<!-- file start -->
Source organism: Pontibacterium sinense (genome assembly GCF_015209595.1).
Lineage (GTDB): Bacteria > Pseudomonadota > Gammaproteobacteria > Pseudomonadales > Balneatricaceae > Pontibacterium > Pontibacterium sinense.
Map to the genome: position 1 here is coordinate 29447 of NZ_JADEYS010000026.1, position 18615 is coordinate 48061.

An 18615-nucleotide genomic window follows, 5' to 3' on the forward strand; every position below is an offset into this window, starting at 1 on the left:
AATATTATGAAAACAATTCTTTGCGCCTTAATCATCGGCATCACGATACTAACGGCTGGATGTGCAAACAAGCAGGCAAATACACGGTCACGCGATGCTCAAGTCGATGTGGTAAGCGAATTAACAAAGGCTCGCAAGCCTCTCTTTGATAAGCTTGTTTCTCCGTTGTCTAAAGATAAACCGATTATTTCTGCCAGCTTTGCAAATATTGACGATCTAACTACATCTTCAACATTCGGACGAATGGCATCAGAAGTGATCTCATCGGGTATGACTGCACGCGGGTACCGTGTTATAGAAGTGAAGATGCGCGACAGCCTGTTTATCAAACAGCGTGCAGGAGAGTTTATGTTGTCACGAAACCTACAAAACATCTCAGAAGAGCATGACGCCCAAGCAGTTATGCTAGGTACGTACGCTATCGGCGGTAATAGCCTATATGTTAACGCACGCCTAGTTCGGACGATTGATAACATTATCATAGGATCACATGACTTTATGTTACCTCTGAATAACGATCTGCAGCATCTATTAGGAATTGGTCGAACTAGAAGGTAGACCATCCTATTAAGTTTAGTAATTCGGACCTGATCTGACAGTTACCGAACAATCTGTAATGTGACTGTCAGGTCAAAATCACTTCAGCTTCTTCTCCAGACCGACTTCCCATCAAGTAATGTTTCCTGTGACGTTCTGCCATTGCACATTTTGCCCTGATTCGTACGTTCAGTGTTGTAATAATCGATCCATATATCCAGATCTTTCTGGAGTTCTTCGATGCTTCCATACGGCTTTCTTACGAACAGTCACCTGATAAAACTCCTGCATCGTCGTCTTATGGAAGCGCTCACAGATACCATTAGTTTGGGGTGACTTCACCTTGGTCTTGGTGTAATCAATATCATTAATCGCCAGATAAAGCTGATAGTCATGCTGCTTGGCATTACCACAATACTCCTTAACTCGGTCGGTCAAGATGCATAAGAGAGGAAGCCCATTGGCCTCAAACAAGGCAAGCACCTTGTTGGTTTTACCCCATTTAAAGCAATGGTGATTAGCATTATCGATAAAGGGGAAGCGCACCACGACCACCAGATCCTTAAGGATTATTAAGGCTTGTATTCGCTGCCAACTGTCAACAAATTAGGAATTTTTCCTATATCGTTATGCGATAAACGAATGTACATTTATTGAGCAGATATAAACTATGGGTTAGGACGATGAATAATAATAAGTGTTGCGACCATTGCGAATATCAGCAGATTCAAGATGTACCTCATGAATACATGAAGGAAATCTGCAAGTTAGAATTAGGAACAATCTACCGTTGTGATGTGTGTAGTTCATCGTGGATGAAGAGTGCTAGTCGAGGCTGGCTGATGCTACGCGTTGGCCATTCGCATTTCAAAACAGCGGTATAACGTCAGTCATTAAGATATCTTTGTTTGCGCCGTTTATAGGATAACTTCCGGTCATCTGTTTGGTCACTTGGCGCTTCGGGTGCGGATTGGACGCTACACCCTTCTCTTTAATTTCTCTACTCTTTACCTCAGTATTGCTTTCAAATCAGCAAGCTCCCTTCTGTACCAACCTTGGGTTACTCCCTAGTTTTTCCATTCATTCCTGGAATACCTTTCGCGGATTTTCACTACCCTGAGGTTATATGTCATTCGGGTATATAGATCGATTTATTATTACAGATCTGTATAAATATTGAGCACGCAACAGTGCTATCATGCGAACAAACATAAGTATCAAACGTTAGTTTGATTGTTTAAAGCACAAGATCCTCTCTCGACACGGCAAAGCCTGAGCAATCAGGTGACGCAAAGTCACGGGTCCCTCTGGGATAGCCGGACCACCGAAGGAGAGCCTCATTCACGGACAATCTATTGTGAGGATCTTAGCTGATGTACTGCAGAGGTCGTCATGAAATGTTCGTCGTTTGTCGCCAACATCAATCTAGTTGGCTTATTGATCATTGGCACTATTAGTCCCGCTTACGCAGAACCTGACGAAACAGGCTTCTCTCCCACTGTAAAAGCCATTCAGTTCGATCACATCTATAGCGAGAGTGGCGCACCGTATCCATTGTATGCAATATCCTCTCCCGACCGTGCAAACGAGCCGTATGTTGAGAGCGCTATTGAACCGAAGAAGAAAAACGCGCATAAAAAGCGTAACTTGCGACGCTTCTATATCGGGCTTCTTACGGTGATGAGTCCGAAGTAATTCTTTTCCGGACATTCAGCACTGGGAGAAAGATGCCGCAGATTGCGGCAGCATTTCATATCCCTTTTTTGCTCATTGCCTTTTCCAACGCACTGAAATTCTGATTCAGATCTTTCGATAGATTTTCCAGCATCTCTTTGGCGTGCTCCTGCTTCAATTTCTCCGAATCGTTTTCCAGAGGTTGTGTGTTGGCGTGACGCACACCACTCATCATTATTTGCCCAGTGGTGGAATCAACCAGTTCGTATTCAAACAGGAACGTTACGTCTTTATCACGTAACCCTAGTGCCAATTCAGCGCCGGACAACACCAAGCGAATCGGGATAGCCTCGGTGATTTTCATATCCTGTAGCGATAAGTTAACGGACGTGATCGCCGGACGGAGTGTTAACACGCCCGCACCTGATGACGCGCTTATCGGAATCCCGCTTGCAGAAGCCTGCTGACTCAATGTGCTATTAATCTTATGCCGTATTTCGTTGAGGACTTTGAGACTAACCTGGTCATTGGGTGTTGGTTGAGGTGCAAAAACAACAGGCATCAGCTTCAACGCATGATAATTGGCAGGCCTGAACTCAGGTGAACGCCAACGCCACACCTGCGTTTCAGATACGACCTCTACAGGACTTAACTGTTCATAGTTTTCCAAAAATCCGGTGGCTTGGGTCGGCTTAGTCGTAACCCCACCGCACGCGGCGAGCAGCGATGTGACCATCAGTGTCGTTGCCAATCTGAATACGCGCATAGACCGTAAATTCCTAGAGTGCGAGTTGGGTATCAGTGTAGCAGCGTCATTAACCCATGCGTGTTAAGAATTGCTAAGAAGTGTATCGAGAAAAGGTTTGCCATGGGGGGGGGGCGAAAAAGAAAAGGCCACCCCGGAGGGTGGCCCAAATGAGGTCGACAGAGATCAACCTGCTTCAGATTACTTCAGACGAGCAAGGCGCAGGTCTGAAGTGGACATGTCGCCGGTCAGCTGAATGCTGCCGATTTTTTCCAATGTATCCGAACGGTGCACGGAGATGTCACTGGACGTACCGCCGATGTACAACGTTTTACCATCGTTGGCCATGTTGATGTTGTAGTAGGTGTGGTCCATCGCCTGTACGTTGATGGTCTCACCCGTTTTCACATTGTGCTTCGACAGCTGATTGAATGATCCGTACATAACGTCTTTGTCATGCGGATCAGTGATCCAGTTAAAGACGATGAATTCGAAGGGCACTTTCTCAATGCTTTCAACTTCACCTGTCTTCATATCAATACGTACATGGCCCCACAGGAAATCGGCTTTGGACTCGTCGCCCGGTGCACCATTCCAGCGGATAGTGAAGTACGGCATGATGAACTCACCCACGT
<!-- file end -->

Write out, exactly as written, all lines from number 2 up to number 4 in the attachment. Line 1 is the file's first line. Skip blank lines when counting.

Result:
Lineage (GTDB): Bacteria > Pseudomonadota > Gammaproteobacteria > Pseudomonadales > Balneatricaceae > Pontibacterium > Pontibacterium sinense.
Map to the genome: position 1 here is coordinate 29447 of NZ_JADEYS010000026.1, position 18615 is coordinate 48061.

An 18615-nucleotide genomic window follows, 5' to 3' on the forward strand; every position below is an offset into this window, starting at 1 on the left: